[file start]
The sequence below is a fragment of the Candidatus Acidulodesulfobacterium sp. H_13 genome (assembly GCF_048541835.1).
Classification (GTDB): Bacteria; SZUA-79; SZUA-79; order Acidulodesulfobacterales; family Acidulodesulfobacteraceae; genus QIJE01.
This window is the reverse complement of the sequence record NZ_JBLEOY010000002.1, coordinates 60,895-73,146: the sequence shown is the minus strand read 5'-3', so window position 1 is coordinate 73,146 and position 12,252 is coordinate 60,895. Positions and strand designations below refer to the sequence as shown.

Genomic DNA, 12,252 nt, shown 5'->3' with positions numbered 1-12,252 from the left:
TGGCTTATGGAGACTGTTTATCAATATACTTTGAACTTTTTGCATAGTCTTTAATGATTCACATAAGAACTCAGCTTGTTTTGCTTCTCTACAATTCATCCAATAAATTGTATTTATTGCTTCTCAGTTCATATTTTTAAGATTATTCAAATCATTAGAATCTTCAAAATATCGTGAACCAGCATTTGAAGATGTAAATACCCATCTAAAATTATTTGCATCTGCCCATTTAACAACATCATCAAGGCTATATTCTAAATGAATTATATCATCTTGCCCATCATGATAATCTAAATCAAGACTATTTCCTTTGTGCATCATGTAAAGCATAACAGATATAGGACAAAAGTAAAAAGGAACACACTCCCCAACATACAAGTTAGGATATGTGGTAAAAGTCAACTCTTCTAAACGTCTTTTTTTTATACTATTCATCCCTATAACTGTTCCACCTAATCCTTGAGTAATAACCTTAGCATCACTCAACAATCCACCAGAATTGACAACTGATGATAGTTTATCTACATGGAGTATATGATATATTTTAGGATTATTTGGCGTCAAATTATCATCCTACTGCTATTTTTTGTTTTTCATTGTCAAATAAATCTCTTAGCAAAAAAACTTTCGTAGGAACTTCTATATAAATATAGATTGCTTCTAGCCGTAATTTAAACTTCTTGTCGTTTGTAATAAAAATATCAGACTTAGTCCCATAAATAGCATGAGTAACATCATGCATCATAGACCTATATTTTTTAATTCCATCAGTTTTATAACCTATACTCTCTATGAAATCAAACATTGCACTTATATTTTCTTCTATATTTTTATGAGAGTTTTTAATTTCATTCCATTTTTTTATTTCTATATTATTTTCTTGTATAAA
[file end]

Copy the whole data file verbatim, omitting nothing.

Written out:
The sequence below is a fragment of the Candidatus Acidulodesulfobacterium sp. H_13 genome (assembly GCF_048541835.1).
Classification (GTDB): Bacteria; SZUA-79; SZUA-79; order Acidulodesulfobacterales; family Acidulodesulfobacteraceae; genus QIJE01.
This window is the reverse complement of the sequence record NZ_JBLEOY010000002.1, coordinates 60,895-73,146: the sequence shown is the minus strand read 5'-3', so window position 1 is coordinate 73,146 and position 12,252 is coordinate 60,895. Positions and strand designations below refer to the sequence as shown.

Genomic DNA, 12,252 nt, shown 5'->3' with positions numbered 1-12,252 from the left:
TGGCTTATGGAGACTGTTTATCAATATACTTTGAACTTTTTGCATAGTCTTTAATGATTCACATAAGAACTCAGCTTGTTTTGCTTCTCTACAATTCATCCAATAAATTGTATTTATTGCTTCTCAGTTCATATTTTTAAGATTATTCAAATCATTAGAATCTTCAAAATATCGTGAACCAGCATTTGAAGATGTAAATACCCATCTAAAATTATTTGCATCTGCCCATTTAACAACATCATCAAGGCTATATTCTAAATGAATTATATCATCTTGCCCATCATGATAATCTAAATCAAGACTATTTCCTTTGTGCATCATGTAAAGCATAACAGATATAGGACAAAAGTAAAAAGGAACACACTCCCCAACATACAAGTTAGGATATGTGGTAAAAGTCAACTCTTCTAAACGTCTTTTTTTTATACTATTCATCCCTATAACTGTTCCACCTAATCCTTGAGTAATAACCTTAGCATCACTCAACAATCCACCAGAATTGACAACTGATGATAGTTTATCTACATGGAGTATATGATATATTTTAGGATTATTTGGCGTCAAATTATCATCCTACTGCTATTTTTTGTTTTTCATTGTCAAATAAATCTCTTAGCAAAAAAACTTTCGTAGGAACTTCTATATAAATATAGATTGCTTCTAGCCGTAATTTAAACTTCTTGTCGTTTGTAATAAAAATATCAGACTTAGTCCCATAAATAGCATGAGTAACATCATGCATCATAGACCTATATTTTTTAATTCCATCAGTTTTATAACCTATACTCTCTATGAAATCAAACATTGCACTTATATTTTCTTCTATATTTTTATGAGAGTTTTTAATTTCATTCCATTTTTTTATTTCTATATTATTTTCTTGTATAAA